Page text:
Energy strategy talks in Loudoun as data centers continue to dominate

Sep 30, 2021 | Posted by MadalineDunn

On Wednesday, Loudoun county supervisors came together to discuss the county's energy strategy. This discussion has come following a surge of data centers in the area over the past 15 years. The county's "Data Center Alley" is pinned as the world's largest concentration of data centers, totalling 25 million sqft currently in operation.

At the meeting, Metropolitan Washington Council of Governments Senior Environmental Planner Maia Davis, COG Climate, Energy and Air Program Director Jeffrey King, and energy expert Steve Walz discussed the current situation in the county.

The meeting revealed some concerning data around the county's greenhouse gas emission, which has reportedly grown from 3.8 million metric tons of carbon dioxide in 2005 to nearly 6.3 million metric tons in 2018. Equally, energy usage was explained to have risen dramatically, too. Commercial energy usage has increased, from 2 million megawatt-hours (2005) to exceed 11 million megawatt-hours last year.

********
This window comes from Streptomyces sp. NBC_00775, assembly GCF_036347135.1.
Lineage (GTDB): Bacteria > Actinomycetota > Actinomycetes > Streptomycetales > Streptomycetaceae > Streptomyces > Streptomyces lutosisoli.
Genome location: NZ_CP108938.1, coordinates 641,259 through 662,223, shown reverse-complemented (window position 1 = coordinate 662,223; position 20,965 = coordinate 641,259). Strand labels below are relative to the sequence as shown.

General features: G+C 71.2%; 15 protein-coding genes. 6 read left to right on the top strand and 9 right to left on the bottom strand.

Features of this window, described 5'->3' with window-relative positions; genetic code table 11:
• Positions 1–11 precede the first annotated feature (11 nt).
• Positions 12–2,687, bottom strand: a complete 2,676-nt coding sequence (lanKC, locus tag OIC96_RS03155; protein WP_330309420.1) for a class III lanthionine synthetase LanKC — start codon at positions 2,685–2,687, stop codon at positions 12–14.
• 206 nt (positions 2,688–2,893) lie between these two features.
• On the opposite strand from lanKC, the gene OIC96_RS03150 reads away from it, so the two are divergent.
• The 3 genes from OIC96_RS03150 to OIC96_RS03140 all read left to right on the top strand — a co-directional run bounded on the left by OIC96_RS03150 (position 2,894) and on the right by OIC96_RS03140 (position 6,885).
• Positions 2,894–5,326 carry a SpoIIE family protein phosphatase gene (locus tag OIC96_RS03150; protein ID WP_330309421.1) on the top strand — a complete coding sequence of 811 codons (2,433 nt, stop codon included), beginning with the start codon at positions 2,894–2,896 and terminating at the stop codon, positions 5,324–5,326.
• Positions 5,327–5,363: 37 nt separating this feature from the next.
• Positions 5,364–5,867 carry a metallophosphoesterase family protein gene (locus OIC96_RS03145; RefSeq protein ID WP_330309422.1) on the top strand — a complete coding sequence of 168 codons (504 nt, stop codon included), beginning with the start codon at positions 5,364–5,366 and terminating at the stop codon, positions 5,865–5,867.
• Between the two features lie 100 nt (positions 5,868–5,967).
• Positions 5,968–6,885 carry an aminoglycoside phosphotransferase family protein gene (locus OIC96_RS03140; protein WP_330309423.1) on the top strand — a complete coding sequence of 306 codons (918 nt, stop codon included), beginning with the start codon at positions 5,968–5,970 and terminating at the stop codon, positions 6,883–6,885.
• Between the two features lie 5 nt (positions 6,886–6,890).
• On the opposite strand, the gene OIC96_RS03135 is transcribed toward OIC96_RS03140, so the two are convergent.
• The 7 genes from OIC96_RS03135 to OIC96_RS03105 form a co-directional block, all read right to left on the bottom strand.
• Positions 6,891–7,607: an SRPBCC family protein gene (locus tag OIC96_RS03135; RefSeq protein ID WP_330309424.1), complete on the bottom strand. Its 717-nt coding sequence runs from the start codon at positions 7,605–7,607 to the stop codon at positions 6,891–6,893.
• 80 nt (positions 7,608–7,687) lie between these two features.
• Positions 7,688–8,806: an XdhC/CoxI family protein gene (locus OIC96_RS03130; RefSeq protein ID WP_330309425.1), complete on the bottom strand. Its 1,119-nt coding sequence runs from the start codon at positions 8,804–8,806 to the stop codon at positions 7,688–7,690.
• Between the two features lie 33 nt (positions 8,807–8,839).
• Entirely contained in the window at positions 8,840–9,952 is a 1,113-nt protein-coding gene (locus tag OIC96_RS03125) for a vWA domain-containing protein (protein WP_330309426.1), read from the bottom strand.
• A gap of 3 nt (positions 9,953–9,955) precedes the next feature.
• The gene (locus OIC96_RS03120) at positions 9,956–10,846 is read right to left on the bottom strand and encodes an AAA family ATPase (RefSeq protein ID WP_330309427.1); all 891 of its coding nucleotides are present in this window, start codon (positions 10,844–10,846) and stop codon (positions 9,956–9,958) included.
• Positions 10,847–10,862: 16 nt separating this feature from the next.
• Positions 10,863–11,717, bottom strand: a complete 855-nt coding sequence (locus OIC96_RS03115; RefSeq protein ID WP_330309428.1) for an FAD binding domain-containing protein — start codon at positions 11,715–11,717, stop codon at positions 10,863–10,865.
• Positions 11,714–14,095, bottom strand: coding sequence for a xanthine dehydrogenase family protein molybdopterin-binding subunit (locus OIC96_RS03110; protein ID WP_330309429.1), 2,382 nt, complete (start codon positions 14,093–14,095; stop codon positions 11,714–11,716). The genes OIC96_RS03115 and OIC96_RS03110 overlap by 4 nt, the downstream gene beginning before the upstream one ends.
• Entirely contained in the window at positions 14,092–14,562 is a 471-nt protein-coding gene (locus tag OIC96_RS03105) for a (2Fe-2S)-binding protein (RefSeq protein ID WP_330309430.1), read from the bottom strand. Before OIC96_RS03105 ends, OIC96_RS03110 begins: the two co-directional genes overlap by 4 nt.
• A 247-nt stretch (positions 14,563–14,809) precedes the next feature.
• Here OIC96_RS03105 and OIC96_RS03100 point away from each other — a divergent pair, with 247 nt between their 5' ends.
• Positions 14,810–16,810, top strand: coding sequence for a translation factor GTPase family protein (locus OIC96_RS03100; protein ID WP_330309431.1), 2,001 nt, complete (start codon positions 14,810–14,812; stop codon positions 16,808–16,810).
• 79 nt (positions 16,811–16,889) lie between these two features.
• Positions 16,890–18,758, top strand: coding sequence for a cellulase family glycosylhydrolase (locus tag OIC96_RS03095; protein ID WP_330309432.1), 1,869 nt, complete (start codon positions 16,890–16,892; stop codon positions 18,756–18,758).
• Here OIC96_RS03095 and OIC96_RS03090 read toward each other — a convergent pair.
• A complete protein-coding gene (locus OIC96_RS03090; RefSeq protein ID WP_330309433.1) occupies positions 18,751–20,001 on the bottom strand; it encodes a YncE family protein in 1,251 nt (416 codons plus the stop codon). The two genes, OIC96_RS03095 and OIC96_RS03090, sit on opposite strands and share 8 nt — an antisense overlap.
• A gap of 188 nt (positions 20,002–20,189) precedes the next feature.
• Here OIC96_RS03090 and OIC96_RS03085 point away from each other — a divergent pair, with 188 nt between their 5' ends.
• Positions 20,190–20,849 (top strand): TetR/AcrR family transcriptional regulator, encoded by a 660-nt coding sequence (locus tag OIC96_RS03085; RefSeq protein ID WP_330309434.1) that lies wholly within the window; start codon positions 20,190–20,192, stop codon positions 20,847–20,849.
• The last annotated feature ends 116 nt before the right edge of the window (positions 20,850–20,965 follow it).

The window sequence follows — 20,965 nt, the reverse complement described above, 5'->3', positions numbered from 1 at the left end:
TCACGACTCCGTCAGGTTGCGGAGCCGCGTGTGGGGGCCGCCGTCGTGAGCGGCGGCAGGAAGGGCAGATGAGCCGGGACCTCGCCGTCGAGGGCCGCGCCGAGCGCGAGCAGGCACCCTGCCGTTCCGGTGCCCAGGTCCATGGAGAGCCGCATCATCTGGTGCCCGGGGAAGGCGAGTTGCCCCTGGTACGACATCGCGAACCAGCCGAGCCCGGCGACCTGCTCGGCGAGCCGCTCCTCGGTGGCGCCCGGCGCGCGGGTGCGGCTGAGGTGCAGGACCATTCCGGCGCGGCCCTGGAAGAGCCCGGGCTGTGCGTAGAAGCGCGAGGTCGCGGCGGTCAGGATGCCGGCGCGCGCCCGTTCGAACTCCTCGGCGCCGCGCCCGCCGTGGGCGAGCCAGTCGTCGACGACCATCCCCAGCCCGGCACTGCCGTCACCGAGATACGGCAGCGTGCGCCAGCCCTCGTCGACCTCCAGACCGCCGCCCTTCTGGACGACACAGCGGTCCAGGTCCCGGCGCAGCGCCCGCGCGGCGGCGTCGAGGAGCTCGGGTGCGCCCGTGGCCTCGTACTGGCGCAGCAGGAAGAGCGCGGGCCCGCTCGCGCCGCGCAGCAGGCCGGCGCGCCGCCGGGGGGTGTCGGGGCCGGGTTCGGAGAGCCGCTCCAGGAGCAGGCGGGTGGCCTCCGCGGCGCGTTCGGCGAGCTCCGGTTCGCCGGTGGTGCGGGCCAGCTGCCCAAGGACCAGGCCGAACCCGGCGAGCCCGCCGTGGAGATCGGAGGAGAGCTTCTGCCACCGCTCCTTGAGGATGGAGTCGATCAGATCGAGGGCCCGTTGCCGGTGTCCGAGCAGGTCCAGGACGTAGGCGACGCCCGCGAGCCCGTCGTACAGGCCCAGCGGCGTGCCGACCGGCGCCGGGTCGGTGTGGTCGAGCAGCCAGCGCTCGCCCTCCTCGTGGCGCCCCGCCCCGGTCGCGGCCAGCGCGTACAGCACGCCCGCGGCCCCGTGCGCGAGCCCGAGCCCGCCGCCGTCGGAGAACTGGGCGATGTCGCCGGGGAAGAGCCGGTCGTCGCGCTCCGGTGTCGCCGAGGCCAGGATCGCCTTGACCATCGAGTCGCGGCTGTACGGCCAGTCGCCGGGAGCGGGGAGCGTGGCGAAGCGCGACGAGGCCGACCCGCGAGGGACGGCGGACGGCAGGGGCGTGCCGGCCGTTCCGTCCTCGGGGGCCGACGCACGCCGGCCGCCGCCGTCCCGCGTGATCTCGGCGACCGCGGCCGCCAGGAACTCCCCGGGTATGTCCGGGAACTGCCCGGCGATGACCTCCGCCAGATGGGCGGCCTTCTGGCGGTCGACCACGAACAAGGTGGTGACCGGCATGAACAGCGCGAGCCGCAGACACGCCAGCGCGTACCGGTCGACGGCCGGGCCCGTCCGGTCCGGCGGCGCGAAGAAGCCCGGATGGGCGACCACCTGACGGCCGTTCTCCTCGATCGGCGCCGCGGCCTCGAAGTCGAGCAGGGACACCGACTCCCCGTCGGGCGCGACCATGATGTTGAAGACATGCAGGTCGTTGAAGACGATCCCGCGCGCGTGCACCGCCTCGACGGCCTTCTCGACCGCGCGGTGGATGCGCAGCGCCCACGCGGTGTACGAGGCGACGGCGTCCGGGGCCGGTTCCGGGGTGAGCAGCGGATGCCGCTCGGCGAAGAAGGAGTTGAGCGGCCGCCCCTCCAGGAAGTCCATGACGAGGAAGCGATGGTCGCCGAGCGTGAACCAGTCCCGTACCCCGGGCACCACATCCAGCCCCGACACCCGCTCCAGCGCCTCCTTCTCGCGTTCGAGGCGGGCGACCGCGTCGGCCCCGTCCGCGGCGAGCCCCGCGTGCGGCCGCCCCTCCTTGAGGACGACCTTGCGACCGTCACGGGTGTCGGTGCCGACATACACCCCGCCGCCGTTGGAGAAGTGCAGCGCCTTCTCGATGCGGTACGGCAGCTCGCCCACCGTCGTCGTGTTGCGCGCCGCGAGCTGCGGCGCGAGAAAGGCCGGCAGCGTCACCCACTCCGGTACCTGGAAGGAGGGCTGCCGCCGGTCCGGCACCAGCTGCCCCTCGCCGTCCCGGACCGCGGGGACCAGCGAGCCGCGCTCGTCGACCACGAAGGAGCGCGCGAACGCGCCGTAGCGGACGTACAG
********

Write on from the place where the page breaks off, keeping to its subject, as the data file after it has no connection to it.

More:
Of course, data centers guzzle huge amounts of energy and are significant contributors here. That said, as reported by Loudoun Now, there are questions from supervisors around how much regulation should be applied to the sector, considering the vast amount of revenue generated by them.

Regarding strategies to tackle climate change, Supervisor Juli E. Briskman (D-Algonkian) said: "I don't think [we have] just have an opportunity to do something here in Loudoun County about it, I think we have a responsibility and an obligation to do something about it. Because this is a climate crisis based on energy emissions, and Loudoun County is through the roof right now."

Going forward, the county will continue their research regarding energy strategies and come back to the Board of Supervisors midway through next year.

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